Coolant Temp Sensor
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Per Car Qty.: 1
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Product Line: Echlin Ignition
Per Car Qty.: 1
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#30
In reply to #29

Re: 94 GMC 4.3

08/03/2010 7:45 PM

That was redundant again and again and again. There are just two different sensors listed. Same sensor, just better quality. Look at the picture carefully especially the wire connector. If you are sure that you are unplugging this sensor from your truck, I would say change the sensor, and see what happens. God luck.

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#25
In reply to #23

Re: 94 GMC 4.3

08/01/2010 9:37 AM

When you depress the throttle under load it is the responsibility of the computer to supply additional air and additional fuel while first decreasing and then advancing ignition timing all choregraphed to allow the motor to accelerate to the desired speed.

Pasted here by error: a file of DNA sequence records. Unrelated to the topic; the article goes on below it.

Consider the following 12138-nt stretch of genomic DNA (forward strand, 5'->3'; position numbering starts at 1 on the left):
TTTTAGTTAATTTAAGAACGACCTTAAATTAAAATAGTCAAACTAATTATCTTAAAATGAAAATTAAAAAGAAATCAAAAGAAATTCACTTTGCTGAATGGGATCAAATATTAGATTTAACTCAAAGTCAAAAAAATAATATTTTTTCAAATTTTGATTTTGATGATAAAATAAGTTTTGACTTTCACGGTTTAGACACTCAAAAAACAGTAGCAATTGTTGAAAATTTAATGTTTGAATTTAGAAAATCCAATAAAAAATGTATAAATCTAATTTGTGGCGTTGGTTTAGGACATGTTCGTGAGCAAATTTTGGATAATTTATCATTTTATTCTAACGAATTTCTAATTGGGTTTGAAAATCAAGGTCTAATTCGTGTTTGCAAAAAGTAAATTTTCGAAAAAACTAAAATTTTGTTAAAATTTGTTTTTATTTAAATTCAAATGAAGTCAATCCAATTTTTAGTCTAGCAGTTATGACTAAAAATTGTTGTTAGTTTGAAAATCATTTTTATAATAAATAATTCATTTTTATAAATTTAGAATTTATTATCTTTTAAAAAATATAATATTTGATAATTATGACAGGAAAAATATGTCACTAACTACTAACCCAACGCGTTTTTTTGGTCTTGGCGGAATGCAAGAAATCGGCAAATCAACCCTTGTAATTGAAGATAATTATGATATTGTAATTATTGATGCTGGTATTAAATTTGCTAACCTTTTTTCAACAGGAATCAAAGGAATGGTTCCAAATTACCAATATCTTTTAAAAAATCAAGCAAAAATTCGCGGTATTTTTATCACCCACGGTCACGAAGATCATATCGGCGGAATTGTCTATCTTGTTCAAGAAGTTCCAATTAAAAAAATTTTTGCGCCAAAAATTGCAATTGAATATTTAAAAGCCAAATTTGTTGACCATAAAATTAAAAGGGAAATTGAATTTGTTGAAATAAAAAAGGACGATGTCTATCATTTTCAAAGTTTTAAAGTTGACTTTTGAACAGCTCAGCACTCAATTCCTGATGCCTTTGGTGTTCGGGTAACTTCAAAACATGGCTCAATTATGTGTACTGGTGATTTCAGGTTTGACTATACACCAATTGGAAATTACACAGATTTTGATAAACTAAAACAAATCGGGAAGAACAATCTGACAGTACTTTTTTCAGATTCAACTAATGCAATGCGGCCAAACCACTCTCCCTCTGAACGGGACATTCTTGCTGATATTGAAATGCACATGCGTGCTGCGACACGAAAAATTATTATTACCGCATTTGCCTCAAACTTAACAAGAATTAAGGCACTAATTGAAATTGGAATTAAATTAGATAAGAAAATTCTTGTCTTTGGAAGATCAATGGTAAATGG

In order to do this, the IAC flies full open to allow off idle air control to be regulated by the throttle plate position. This varies the throttle position switch output, read as a percentage open, which increases the injector open time along a curve similar to the advance curve, but based on the fuel map segment as determined by the ECT sensor.

The TPS grounds through or shares a ground point with the IAC. The map sensor trims the fuel curve by reading the vacuum pulse as the throttle plate opens and the manifold vacuum goes towards atmosphere.{p} So if we assume that the electronics are working correctly, then the only remaining glitches to be examined that would can a lean stumble are a poor injector spray pattern (streaming instead of a well formed conical shape) or a weak coil or ignition wires that can't distribute a viable spark during a lean condition. The surge then becomes a natural correction, where the fuel quantity is increased by feedback from the 02 sensor seeing a lean condition then trimming it back as the exhaust flow goes rich.